At a time when even the most stalwart rock listener is being forced to deal with the pointlessness of playing an instrument in an age where seemingly every conceivable idea can be found, sampled and incorporated, it is a rare recording that reinforces the importance of fingers on strings. Surprisingly enough, this reminder also comes from a group whose work is better known for programmed elements like its signature HI-NRG beats – dirty thumps that sound like they are coming from a club three blocks away – oscillating keyboards and strings that may or may not be samples. Considering their frostiness, similar in effect to Portishead despite the concurrent racket, it wouldn’t make much of a difference either way.
Although the trembling, theatric voice of singer Jamie Stewart would always ensure an organic quality in Xiu Xiu’s music, a large part of the band’s emotional effect was due to the distant, frigid air of the music. Such a pairing suggested Stewart as some tragic mythological figure: isolated from the world, yet cursed with a hyperawareness of human suffering, allowed to vent his tantrums on record, accompanied solely by the harsh tundra winds.
The same could not be said of the instrumentation, sparse as it is, on the group’s latest effort, consisting of acoustic versions of songs culled mainly from their previous records. While the majority of the songs may be familiar to Xiu Xiu’s growing legion of fans, excepting two new songs and a Smiths cover, the sparse treatments completely reinvent their source material.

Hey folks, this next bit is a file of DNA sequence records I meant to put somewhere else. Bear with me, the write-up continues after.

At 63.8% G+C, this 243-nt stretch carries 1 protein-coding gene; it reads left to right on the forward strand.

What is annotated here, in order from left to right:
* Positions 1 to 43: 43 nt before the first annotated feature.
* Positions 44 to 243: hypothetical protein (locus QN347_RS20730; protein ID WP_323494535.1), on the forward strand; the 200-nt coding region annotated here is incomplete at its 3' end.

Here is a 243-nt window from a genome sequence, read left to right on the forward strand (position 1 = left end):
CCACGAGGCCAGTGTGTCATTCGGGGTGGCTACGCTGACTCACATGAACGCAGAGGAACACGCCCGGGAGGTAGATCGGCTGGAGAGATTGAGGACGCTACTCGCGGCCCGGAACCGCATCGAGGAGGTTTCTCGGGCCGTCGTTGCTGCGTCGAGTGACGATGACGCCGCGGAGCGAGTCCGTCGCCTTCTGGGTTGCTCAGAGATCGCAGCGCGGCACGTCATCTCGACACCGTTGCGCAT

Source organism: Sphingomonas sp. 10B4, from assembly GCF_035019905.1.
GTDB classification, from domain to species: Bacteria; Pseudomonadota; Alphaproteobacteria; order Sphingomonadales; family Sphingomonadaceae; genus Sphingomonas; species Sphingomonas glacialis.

To hear a song like “I Broke Up,” a highlight of 2001’s Knife Play, and a recipient of the “thump-thump” treatment that was so prevalent on the album, played with only a hesitant acoustic guitar, subtly inverts the track’s emotional content. While the previously released version had felt like a jubilant celebration of self-destruction, the understated version on Fag Patrol – replacing the infamous screaming midsection with eerie muttering – conveys a sense of defeat and real danger that the original seemed so valiantly to be fighting.
The change that occurs within that song is representative of the whole recording. To put it in a few words, and to be grossly ignorant of the divide between author and narrator, it sounds as though Stewart no longer wants to talk about his problems. Perhaps just as importantly, his guitar playing shows the same reluctance; you can hear Stewart’s fingers protesting every chord before it is finally allowed to scuttle to the surface.
While some were hesitant to trust the histrionic freak-outs of previous Xiu Xiu records, the recordings on Fag Patrol convey disturbingly familiar emotions: the depressive soul reluctant to spill his guts. The calculation that Xiu Xiu has been accused of is cleverly addressed once, in the first few seconds of the record, when Stewart starts a song, slowly, and is asked by a voice in the background to stop and play it slower. Such an opening clearly tells the listener, “You are in for a deliberately slow and depressing 40 minutes of music. Be forewarned.”
After the introduction, the music speaks for itself. From the heartbreaking opener “Helsabot,” about a worker whose only solace is alcohol, through the equally damaging “Dr. Troll,” which addresses Xiu Xiu’s recurring theme of gender identity, until a closing track, “Nieces Pieces,” that could only be called, well, heartbreaking, this seemingly gentle recording provides an essential contrast to Xiu Xiu’s available catalog.